I saw my psychiatrist last Friday--she's amazing--and as I was talking to her about my constant body-scanning (I obsessively scan my body throughout the day thinking about each and every sensation--it's exhausting), she asked me: "When you were a kid, did you have sensory integration?" I didn't know what it meant, but it sounded dead-on. 

Sensory Integration refers to: 

how people use the information provided by all the sensations coming from within the body and from the external environment. We usually think of the senses as separate channels of information, but they actually work together to give us a reliable picture of the world and our place in it. Your senses integrate to form a complete understanding of who you are, where you are, and what is happening around you. Because your brain uses information about sights, sounds, textures, smells, tastes, and movement in an organized way, you assign meaning to your sensory experiences, and you know how to respond and behave accordingly.

Initially, Sensory Integration was thought to only be related to those on the Autism-spectrum. In the past few years though, it has been broadened to include people who may not have any other criteria for Autism. 

So, back up--as a child, my parents used to liken me to The Princess and The Pea, because I could feel everything. I also had a very hard time wearing socks. I would not wear them. I felt like my feet were constricted in them. I didn't like how they felt. 

Ever since I can remember, I have been preoccupied with sensations. I remember being four-years-old, writhing, and screaming on the cold, kitchen floor because I was worried about getting yet another UTI (I had them a lot as a kid). 

For those of us who deal with Sensory Integration, it happens "inefficiently":

People with SI dysfunction have great difficulty figuring out what is going on inside and outside of their bodies, and there's no guarantee that the sensory information they're working with is accurate.

My body has always felt like a place of fear. Even today, as I write this, I'm thinking about how I feel. I'm thinking about that sensation I'm feeling in my right big toe, and wondering if it's "normal." You pair this (Sensory Integration) with an anxiety disorder, and WHOA, shit is intense.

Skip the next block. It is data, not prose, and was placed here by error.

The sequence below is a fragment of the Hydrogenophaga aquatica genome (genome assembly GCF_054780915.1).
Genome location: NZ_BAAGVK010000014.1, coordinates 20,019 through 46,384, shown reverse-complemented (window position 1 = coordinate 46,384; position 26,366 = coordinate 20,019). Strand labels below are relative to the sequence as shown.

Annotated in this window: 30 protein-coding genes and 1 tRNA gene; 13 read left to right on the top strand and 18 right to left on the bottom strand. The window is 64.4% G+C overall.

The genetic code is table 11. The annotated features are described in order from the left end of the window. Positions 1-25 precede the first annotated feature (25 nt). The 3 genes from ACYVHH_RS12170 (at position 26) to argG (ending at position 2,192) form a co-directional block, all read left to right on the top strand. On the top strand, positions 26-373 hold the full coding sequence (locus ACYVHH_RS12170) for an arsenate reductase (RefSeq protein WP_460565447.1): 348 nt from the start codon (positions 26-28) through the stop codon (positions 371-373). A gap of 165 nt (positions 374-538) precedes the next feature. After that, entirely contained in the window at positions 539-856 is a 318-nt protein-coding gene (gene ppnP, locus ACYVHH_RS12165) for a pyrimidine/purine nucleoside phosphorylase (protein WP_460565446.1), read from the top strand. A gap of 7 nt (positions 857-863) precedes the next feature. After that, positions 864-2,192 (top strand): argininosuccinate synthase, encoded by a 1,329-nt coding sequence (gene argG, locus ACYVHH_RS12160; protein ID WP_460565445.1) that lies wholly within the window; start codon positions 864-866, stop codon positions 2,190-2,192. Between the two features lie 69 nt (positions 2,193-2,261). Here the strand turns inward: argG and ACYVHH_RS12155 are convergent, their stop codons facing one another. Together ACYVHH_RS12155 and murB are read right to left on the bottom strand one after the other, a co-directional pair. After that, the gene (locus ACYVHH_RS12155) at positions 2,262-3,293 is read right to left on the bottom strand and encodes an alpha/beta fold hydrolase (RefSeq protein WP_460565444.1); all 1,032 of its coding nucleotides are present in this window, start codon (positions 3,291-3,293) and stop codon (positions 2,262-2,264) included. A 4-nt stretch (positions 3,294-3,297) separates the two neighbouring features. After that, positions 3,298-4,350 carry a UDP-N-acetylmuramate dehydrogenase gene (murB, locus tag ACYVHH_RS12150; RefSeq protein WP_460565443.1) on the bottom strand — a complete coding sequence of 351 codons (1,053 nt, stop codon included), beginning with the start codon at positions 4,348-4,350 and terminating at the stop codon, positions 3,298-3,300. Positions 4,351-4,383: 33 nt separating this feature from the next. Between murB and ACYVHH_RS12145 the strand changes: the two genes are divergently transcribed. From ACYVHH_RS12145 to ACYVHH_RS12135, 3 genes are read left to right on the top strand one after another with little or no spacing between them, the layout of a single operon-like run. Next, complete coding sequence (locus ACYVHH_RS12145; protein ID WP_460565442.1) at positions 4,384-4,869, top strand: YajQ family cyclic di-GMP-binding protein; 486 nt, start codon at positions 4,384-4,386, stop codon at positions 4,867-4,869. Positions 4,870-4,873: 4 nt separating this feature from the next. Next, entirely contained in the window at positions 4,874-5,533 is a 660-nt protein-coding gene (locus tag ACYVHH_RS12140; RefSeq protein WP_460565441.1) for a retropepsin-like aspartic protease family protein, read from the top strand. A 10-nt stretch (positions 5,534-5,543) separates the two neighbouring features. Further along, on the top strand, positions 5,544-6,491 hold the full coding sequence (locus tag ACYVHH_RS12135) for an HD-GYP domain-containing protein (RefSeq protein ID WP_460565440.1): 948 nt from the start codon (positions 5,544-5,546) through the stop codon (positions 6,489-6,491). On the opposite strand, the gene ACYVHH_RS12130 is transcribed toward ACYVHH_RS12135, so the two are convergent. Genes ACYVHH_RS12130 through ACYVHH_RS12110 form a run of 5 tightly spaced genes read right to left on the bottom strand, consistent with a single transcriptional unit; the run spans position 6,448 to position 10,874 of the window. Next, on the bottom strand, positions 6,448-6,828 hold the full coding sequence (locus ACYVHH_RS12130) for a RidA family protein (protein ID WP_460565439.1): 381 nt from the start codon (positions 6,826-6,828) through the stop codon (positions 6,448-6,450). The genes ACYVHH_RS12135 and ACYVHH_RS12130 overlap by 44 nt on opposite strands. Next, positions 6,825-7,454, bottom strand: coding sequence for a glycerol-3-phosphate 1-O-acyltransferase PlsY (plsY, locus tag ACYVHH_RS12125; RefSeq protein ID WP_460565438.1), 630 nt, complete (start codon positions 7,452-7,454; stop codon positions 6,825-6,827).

It's all I know, though. I have lived like this since I was four. 

So when my psychiatrist asked me if I had Sensory Integration as a child--something nobody has ever asked me--I knew it was right. I knew it was part of my identity. And I feel better knowing I have it. 

It's still difficult, but I feel like I understand myself so much better now. I only hope I can continue to learn how to live--happily and at ease-in my unique molecular landscape. And to not fear my body--my shelter--my home.

My body has always felt like a place of fear. Even today, as I write this, I'm thinking about how I feel. I'm thinking about that sensation I'm feeling in my right big toe, and wondering if it's "normal." You pair this (Sensory Integration) with an anxiety disorder, and WHOA, shit is intense. 

It's all I know, though. I have lived like this since I was four. 

So when my psychiatrist asked me if I had Sensory Integration as a child--something nobody has ever asked me--I knew it was right. I knew it was part of my identity. And I feel better knowing I have it. 

It's still difficult, but I feel like I understand myself so much better now. I only hope I can continue to learn how to live--happily and at ease-in my unique molecular landscape. And to not fear my body--my shelter--my home.

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